Tag Archive | "dodd"

Whistleblowers Get Cash Incentives thru US SEC’s New Rules

The U.S. Securities and Exchange Commission on Thursday adopted final rules that will govern a whistleblower program to offer incentives or cash rewards to those who will provide high-quality tips to the agency for effective enforcement actions.

The new rules, which were voted 3-2 by the SEC on Wednesday, could compel whistleblowers, including other industry insiders, to come more often and warn the agency about various securities violations.

Two Republican commissioners voted against the adoption of the new program that was authorized by a financial revamp law ratified last year. It was also opposed by large U.S. companies, saying whistleblowers should first tell their companies of any misconduct and offer them a chance to fix the errors before heading immediately to the SEC.

However, the new rules discourage employees to avoid the compliance programs posted by their companies. Employees who reported any potential misconduct to their company would be officially considered by the SEC as whistleblowers, and would be potentially entitled of rewards.

According to the SEC, the goal of the whistleblower program, which was mandated by the Dodd-Frank Wall Street Reform and Consumer Protection Act, is to reward individuals who expose violations and provide remarkable evidence to help the regulator achieve successful cases.

The new program awards individuals based on the timeliness and quality of the information provided. It must lead to successful actions with at least $1 million sanction.

The new SEC rules will take effect in 60 days. Also, whistleblowers that have provided tips to the agency since July 2010, when the financial overhaul law was ratified, would also be entitled to receive incentives.

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Credit Card Executives Have High Hopes for the Future

For the first time in a very long time- or at least since the recession started- credit card executives are seeing bright sunny days and are looking far beyond the losses brought by the financial crisis. This is a really good thing considering the fact that the government is planning to tighten their grip on credit card companies.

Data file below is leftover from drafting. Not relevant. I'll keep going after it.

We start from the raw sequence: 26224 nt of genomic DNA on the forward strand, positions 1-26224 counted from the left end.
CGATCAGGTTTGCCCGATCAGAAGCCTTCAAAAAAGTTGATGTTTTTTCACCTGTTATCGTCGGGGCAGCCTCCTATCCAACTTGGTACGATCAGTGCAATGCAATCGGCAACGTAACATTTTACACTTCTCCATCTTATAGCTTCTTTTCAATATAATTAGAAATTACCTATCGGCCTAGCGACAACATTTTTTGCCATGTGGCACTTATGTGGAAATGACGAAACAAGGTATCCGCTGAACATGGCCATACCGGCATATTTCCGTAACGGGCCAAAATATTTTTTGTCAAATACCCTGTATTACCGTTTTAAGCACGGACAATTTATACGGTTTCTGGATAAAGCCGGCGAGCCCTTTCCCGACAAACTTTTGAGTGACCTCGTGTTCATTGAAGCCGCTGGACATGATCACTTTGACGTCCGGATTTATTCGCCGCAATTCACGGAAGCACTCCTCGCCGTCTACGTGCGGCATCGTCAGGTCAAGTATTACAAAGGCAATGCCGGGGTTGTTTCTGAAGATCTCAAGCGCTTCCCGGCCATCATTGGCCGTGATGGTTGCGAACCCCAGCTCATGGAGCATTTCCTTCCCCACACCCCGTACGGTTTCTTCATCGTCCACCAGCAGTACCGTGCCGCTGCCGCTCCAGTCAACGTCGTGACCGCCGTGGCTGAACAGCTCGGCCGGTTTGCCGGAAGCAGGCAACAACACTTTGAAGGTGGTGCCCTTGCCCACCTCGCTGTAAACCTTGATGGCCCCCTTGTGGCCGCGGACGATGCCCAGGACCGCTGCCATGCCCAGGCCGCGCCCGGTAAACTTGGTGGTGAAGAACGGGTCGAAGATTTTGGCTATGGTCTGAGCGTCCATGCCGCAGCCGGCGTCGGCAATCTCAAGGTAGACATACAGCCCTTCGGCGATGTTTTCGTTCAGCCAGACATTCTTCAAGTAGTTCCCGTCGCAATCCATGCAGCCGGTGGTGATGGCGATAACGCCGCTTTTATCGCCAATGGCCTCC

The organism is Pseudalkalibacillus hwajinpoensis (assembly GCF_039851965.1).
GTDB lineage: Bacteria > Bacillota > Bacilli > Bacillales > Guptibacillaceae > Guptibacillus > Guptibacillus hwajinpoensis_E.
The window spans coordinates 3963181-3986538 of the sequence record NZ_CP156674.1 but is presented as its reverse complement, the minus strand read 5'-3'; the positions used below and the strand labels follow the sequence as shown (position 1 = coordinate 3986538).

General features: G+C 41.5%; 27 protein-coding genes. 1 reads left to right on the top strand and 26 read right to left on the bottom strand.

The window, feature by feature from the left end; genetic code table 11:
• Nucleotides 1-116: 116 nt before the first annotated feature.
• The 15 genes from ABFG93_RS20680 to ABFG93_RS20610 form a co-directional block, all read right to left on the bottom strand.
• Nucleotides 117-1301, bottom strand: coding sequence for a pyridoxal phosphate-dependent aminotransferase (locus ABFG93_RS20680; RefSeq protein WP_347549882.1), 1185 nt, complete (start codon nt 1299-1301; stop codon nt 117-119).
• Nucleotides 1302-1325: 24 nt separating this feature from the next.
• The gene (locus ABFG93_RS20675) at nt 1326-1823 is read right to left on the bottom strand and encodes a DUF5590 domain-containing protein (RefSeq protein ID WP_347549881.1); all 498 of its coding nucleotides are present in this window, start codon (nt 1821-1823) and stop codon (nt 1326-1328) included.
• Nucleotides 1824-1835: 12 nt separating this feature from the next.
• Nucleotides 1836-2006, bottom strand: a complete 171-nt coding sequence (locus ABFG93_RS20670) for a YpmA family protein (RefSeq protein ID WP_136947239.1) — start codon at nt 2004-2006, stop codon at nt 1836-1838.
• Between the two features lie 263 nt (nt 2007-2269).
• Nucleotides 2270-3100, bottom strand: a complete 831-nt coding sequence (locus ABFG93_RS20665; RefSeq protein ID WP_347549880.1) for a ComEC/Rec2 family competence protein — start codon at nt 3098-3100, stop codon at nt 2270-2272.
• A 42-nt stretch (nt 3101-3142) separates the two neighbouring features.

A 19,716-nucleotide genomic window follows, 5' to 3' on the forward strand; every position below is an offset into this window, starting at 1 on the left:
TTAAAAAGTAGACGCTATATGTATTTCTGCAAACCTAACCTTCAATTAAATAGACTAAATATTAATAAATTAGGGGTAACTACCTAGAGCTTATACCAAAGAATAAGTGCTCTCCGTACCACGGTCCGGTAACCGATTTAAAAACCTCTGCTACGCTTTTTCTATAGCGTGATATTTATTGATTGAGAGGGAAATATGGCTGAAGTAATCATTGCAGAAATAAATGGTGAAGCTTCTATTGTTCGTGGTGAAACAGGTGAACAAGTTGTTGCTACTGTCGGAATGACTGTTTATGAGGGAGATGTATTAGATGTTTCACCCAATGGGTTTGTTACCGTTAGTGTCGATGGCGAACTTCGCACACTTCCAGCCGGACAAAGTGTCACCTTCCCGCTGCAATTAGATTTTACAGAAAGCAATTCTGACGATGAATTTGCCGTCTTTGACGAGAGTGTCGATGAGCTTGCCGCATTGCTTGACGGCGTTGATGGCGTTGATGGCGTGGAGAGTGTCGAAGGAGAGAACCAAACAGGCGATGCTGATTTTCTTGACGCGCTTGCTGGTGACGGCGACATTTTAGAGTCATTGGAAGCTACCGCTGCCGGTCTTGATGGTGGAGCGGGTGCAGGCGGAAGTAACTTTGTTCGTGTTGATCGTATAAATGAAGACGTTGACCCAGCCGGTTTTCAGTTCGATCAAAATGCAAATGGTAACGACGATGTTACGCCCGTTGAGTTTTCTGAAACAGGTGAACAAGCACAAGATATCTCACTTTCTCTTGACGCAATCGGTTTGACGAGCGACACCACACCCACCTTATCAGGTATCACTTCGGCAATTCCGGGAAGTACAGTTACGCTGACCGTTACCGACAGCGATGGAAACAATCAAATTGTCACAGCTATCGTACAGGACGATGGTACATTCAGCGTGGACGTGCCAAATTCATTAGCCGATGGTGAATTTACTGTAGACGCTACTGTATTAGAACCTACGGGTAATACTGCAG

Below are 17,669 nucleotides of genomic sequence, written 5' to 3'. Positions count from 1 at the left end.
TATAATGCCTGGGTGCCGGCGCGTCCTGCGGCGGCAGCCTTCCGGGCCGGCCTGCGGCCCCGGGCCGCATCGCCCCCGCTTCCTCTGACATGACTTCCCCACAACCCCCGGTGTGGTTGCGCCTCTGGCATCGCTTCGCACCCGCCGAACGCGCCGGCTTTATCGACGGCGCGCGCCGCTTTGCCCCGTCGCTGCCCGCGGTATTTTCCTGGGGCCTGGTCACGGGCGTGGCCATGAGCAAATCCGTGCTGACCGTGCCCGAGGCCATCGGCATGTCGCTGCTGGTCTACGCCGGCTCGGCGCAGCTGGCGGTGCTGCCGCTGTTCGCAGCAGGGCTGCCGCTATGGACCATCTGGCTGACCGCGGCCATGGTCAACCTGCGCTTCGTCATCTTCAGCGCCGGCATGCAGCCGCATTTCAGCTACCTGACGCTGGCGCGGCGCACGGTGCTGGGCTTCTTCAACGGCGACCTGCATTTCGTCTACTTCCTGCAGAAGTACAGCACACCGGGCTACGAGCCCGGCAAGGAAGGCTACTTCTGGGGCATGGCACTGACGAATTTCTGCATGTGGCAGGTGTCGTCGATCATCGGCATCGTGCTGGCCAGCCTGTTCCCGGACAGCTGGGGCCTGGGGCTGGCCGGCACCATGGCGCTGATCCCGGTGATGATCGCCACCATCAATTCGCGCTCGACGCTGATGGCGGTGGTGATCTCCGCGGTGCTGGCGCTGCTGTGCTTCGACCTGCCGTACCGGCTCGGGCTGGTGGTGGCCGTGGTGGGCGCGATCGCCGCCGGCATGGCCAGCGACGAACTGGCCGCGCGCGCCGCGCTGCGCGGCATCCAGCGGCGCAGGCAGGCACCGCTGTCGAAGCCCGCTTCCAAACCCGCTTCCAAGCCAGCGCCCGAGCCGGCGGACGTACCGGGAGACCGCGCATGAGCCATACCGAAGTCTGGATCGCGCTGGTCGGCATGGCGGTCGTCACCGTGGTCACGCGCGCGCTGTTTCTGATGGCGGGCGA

Over the past few months, credit card company losses are falling. The overwhelming consumer acceptance of the smartphone payment systems and all other technologies has given credit card companies the opportunity to garner long-term revenue growth.

Now, executives strongly believe that they can easily do something to work around the effects of the recent regulatory changes of the card industry.

Credit card executive Stephen Eulie said that he is still very optimistic. There are no negative effects of our current economy that they cannot do something about, he said. Eulie spoke to Reuters in the credit card industry conference conducted every year.

In the recent years, most of the topics discussed in the conference are about the new regulations in place. Talks about the credit card law passed in 2009 and its lingering effects dominated the previous conferences. The Dodd-Frank financial reform law was also constantly a hot topic in the previous years.

However, banks are more positive and credit card companies are tapping new technologies this year to invest in developing countries wherein people use credit card as a luxury and not a necessity.

One of the conference attendee said that that the credit card industry has stopped finding ways to cease the regulations, and started looking for ways on how to get around it.

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Analyst Says Banks Will Close 5,000 Branches by 2012

Declining profits, as well as tighter profit margins will force the banks to close about 5,000 branches nationwide by the year 2012 according to a research note made by bank analyst Meredith Whitney on Monday.

Whitney Meredith, CEO of Meredith Whitney Advisory Group LLC, informed that the decreased desire of consumers and corporate firms to borrow, along with the new bank regulations, have permanently changed the key source of industry profits.

As a result, banks might be pushed to close some of their branches. There were about 83,320 US commercial bank branches recorded at the end of last year.

Average loan-to deposit ratios of banks have significantly dropped to 78 percent, which is a 16-year low according to Whitney. This is already a sign that both consumers and business firms have dropped their desire for borrowing.

Banks would be unable to earn money from the interests they charge to borrowers if there are fewer new loans. Also, they would be unable to pay out for the deposits.

In addition, Whitney said that the Dodd-Frank Act will limit fee income, which has accounted for about 44 percent of banks total net revenues.

According to Whitney, they believe that the most regrettable and unintended consequence of the hastily written regulatory reform will be the unavoidable ‘de-banking’ of the financial system in the United States. Whitney projects 41 million households in U.S will not have access to banking services, which will be an increase from 30 million households in 2009.

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